“People of corrupt mind… have been robbed of the truth and who think that godliness is a means to financial gain. But godliness with contentment is great gain. For we brought nothing into the world, and we can take nothing out of it. But if we have food and clothing, we will be content with that. Those who want to get rich fall into temptation and a trap and into many foolish and harmful desires that plunge people into ruin and destruction. For the love of money is a root of all kinds of evil. Some people, eager for money, have wandered from the faith and pierced themselves with many griefs. But you, man of God, flee from all this, and pursue righteousness, godliness, faith, love, endurance and gentleness. – 1 Timothy 6:5-11, NIV
It’s a great passage and very prophetic, since Paul foresees a lot of crap that future Christians will teach about money. He debunks these heresies so that true disciples would have solid biblical arguments against them. First of all, he debunks the prosperity gospel, the idea that if you have a strong faith in God, you will get rich – godliness is a means to financial gain. Those who believe this are people of corrupt mind that have been robbed of the truth, according to Paul.
Another heresy Paul addresses is the idea that Christians should and could want to be rich. He says that we should be content with food and clothing (literally: nourishment and covering) while those who want to get rich fall into “many foolish and harmful desires that plunge people into ruin and destruction”. The Greek word for “get rich”, ploutein, can also mean “be rich”. We should thus not desire to be rich, but we should be content with the most necessary of things.
In fact, the love of money is a root to all kinds of evil, Paul says. How true is this not! The economic inequality of our world is responsible for millions of deaths in the developing world, it causes environmental destruction, conflicts, terrorism and refugee crises. 20% of the world’s population consume 80% of its resources, and the richest 85 persons have as much money as the poorest 3.5 billion persons. To fight poverty, we must fight wealth.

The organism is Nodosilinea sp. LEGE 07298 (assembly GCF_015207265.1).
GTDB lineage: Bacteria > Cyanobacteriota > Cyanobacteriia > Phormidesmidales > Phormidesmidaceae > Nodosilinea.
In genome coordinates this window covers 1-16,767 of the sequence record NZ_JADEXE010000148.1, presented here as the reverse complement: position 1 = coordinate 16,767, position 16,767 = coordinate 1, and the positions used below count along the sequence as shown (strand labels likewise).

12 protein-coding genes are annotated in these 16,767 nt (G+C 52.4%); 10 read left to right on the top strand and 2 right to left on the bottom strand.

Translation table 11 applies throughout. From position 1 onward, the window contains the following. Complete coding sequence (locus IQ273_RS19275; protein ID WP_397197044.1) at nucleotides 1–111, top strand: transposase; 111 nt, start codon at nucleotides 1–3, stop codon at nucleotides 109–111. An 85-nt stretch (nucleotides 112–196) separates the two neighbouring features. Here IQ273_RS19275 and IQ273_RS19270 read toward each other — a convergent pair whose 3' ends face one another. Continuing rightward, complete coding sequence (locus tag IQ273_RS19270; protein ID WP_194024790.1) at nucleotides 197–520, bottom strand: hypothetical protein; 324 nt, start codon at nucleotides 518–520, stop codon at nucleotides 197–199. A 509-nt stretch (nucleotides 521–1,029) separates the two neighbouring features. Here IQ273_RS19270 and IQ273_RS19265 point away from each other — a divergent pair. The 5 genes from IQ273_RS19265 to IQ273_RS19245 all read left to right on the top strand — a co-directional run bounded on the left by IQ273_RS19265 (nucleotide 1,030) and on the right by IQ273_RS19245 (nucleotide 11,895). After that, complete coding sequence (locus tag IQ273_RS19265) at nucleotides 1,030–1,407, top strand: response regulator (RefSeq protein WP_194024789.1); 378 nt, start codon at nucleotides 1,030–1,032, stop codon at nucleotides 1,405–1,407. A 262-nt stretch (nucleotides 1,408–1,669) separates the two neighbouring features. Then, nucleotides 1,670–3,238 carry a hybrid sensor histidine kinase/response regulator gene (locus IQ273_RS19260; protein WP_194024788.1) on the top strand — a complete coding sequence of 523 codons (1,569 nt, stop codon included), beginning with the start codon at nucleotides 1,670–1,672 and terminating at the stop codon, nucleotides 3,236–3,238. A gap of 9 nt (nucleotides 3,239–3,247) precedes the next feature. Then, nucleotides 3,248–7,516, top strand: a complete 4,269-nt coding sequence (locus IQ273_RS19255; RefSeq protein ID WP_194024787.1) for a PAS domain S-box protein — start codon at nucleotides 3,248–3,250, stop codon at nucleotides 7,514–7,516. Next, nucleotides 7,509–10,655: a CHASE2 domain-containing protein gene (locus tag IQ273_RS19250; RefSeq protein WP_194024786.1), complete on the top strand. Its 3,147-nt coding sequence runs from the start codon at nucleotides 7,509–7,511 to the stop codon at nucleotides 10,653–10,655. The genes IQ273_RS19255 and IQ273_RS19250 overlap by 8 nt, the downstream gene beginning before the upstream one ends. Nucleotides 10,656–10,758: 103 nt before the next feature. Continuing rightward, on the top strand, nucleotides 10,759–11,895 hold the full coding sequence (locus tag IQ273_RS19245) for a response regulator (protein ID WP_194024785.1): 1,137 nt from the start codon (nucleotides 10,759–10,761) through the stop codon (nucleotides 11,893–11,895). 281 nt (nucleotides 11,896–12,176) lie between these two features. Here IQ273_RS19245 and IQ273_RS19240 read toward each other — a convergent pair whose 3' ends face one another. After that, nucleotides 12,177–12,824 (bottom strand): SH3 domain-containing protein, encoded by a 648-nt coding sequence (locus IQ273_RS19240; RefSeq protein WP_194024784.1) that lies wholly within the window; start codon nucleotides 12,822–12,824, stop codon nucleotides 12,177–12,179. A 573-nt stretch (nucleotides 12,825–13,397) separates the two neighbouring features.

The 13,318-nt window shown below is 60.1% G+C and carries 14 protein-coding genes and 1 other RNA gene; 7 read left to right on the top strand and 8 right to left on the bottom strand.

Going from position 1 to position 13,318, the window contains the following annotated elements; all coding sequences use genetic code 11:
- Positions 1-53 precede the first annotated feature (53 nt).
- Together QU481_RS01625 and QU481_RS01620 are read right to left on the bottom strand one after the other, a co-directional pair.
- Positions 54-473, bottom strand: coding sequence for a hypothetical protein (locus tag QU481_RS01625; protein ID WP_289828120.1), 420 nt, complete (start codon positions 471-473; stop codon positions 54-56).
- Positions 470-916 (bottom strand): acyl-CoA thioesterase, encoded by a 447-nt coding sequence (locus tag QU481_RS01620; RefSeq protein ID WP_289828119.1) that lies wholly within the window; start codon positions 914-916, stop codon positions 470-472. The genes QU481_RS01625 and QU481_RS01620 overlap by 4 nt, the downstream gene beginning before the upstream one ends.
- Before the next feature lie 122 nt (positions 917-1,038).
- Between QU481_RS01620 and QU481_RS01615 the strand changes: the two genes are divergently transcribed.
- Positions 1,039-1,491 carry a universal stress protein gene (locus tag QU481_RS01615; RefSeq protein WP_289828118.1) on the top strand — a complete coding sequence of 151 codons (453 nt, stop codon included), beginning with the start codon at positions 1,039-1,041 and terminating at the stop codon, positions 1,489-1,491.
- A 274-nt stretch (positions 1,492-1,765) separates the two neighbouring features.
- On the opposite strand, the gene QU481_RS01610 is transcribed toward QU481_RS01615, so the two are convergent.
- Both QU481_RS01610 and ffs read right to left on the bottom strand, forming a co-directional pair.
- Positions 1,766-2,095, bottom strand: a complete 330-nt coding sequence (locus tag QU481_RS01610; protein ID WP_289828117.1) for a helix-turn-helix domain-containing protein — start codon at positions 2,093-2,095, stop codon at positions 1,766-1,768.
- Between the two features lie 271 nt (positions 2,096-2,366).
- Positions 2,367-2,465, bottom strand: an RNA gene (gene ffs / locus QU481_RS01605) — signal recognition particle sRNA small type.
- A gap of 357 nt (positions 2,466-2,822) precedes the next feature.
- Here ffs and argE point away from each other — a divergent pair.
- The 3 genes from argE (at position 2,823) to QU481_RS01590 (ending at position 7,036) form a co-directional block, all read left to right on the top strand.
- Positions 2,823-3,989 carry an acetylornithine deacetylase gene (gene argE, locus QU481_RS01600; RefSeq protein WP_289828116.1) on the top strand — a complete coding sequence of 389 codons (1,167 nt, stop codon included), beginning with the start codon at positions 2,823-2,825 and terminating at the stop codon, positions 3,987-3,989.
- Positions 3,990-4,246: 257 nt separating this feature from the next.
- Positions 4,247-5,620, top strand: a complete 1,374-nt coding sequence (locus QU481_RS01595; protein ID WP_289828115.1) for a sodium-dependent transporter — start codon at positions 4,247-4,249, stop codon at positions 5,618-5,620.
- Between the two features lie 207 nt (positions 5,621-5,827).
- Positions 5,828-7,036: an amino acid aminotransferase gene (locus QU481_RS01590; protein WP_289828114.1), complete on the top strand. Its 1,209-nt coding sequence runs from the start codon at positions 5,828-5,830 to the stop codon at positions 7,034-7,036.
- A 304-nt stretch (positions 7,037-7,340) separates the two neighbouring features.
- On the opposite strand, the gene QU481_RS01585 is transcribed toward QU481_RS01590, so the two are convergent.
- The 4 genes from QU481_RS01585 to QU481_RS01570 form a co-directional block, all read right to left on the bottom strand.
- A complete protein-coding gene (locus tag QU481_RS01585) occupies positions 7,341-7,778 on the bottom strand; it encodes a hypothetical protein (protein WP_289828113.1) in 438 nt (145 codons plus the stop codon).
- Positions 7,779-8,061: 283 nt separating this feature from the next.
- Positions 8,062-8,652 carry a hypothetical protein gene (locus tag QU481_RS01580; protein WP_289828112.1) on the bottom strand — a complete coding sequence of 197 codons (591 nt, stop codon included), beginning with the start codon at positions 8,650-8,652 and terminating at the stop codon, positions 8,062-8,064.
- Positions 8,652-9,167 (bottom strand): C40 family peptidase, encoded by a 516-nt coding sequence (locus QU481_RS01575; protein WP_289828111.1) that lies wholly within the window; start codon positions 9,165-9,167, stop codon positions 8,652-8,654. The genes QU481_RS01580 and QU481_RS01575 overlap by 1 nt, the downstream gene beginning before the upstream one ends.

Now, many Christians today claim that it’s possible to be rich without having love of money. It’s not a problem with having wealth, they say, if your heart is in Heaven. However, Jesus said that we should acquire treasures in Heaven instead of on the earth, because where our treasure is our heart will be also (Mt 6:19-24). Thus, it is impossible to have our hearts in Heaven while we have our treasures on earth – to be committed to the Kingdom of Heaven, we have to give away our earthly treasures to the poor.
As we’ve seen, Paul equates love of money with the desire to be rich. Say that Mr. Smith has no love of money at all – he doesn’t want to be rich. Suddenly, a big bag of money pops out of thin air in his bedroom. Since he does not want to be rich, would he keep the money and spend them on a big house, fancy cars and luxury?
Of course not – he doesn’t want to be rich, so why would he be rich? Rich Christians often defend their wealth and greed with claiming that they would give their affluence to the poor if Jesus told them to. Well, He already has: “Sell your possessions and give to the poor. Provide purses for yourselves that will not wear out, a treasure in heaven that will never fail, where no thief comes near and no moth destroys.” (Luke 12:33)
As Paul said, flee from the horrible love of money, dear men and women of God. Stop being rich, be generous and promote equality instead. Then you will get a treasure in Heaven.